“We donate to their annual fundraiser with a package that includes educational classes, concealed carry classes for two or progressive classes from introductory to advanced. We include range passes, eye and ear protection and a little swag. The overall value is about $300. Since women are the driving factors at these fundraisers, it makes sense for us to be involved,” she added.
Surprisingly, Bristlecone has received no pushback for donating shooting packages to school fundraisers.
“It’s because they’re educational packages,” Clark explained. “The school gets the money raised from the silent auction and we get a new customer. It’s a win-win. They come to the range through an education entryway and once they see the inside of the store and what we offer, we convert them to a regular customer.”
Making An Early Connection
Sometimes a more creative approach is needed when connecting with women. Sharon Preston, owner of Ladies of Lead Group Therapy in Bend, Ore., was inspired to support a segment of the population traditional marketing typically doesn’t reach. Preston wanted to connect with women before the brutality of violence reached their doorstep to help them understand they can protect themselves and are responsible for their own personal safety.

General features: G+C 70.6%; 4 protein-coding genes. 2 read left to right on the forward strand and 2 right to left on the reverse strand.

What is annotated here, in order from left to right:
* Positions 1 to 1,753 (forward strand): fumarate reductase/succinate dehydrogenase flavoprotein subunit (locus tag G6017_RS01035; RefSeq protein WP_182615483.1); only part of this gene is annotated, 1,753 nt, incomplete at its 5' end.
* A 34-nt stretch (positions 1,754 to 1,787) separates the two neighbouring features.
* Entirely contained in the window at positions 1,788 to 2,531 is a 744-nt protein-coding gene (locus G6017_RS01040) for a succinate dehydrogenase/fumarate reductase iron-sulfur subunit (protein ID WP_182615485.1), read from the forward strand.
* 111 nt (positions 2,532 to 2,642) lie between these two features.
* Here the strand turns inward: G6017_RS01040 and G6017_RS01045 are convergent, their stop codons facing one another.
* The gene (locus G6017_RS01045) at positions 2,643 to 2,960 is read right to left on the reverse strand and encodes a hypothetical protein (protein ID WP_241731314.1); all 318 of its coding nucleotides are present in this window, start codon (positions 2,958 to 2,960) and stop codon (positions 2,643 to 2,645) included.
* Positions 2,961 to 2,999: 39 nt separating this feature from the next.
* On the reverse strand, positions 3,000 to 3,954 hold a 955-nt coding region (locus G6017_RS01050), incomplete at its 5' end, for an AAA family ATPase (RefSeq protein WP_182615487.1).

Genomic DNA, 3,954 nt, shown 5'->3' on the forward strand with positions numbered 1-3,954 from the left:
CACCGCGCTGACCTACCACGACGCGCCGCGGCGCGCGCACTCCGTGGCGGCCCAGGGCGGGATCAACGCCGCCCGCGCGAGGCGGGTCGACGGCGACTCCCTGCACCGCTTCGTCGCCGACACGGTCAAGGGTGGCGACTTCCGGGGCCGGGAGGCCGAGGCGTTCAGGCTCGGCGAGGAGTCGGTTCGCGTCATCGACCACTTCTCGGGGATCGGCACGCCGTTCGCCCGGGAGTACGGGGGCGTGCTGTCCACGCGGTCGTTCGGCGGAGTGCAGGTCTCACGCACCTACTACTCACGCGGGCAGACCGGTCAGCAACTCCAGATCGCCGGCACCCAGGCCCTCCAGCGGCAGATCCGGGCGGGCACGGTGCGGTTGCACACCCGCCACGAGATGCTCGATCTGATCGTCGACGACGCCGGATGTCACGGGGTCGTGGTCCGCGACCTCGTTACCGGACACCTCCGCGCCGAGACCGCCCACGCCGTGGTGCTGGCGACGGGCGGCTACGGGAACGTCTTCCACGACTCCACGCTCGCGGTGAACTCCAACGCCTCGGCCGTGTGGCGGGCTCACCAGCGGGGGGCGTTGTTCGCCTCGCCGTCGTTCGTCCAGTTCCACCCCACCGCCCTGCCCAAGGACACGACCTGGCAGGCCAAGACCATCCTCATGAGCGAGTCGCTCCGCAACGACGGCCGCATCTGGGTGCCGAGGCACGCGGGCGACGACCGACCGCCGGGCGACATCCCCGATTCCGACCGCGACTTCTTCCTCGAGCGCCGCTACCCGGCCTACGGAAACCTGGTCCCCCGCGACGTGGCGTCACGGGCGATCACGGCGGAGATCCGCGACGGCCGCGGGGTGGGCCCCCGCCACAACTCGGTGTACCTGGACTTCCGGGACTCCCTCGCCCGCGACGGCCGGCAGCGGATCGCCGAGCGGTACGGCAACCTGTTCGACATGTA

A highly credentialed firearms instructor, Preston saw the need for quality instruction for women. She also saw many dealers who didn’t have indoor ranges. “The mystery of the class is what scares them — the perceived notion of what the training will be like and what happens afterward.”
Using a facility with numerous pistol bays to teach, but no retail outlet, Preston reached out to dealers with no indoor shooting bays. Now, she works with their staff on how to connect with women, and has set up a network of retail outlets women can go to when they’re ready to buy.
Preston herself takes the women into one of the stores she works with. The dealer knows what to expect, and Preston is confident these women are in good hands with a dealer they can trust.